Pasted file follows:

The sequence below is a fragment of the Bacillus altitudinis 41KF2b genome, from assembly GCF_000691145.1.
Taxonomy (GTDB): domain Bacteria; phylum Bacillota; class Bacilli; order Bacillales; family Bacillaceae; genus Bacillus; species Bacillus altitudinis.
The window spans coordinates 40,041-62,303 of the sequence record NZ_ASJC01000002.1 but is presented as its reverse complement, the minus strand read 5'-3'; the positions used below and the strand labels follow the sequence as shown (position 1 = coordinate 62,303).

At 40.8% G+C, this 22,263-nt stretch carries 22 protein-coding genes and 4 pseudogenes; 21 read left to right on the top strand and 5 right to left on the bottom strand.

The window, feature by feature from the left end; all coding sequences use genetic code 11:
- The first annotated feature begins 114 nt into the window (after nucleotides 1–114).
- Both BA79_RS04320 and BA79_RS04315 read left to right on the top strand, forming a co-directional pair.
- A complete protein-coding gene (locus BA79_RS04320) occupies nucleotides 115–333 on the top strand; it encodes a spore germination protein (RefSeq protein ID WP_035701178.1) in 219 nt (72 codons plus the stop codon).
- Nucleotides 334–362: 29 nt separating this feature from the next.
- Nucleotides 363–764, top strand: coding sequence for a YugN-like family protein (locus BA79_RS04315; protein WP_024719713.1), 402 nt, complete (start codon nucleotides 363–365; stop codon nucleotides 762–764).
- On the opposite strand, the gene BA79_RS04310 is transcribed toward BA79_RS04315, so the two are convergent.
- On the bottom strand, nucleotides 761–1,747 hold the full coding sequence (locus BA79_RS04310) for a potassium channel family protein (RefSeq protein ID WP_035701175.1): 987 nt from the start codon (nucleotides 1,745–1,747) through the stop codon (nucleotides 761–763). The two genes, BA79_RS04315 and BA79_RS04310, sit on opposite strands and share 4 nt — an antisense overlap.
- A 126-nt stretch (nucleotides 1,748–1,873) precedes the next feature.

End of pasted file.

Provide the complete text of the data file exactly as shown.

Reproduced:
The sequence below is a fragment of the Bacillus altitudinis 41KF2b genome, from assembly GCF_000691145.1.
Taxonomy (GTDB): domain Bacteria; phylum Bacillota; class Bacilli; order Bacillales; family Bacillaceae; genus Bacillus; species Bacillus altitudinis.
The window spans coordinates 40,041-62,303 of the sequence record NZ_ASJC01000002.1 but is presented as its reverse complement, the minus strand read 5'-3'; the positions used below and the strand labels follow the sequence as shown (position 1 = coordinate 62,303).

At 40.8% G+C, this 22,263-nt stretch carries 22 protein-coding genes and 4 pseudogenes; 21 read left to right on the top strand and 5 right to left on the bottom strand.

The window, feature by feature from the left end; all coding sequences use genetic code 11:
- The first annotated feature begins 114 nt into the window (after nucleotides 1–114).
- Both BA79_RS04320 and BA79_RS04315 read left to right on the top strand, forming a co-directional pair.
- A complete protein-coding gene (locus BA79_RS04320) occupies nucleotides 115–333 on the top strand; it encodes a spore germination protein (RefSeq protein ID WP_035701178.1) in 219 nt (72 codons plus the stop codon).
- Nucleotides 334–362: 29 nt separating this feature from the next.
- Nucleotides 363–764, top strand: coding sequence for a YugN-like family protein (locus BA79_RS04315; protein WP_024719713.1), 402 nt, complete (start codon nucleotides 363–365; stop codon nucleotides 762–764).
- On the opposite strand, the gene BA79_RS04310 is transcribed toward BA79_RS04315, so the two are convergent.
- On the bottom strand, nucleotides 761–1,747 hold the full coding sequence (locus BA79_RS04310) for a potassium channel family protein (RefSeq protein ID WP_035701175.1): 987 nt from the start codon (nucleotides 1,745–1,747) through the stop codon (nucleotides 761–763). The two genes, BA79_RS04315 and BA79_RS04310, sit on opposite strands and share 4 nt — an antisense overlap.
- A 126-nt stretch (nucleotides 1,748–1,873) precedes the next feature.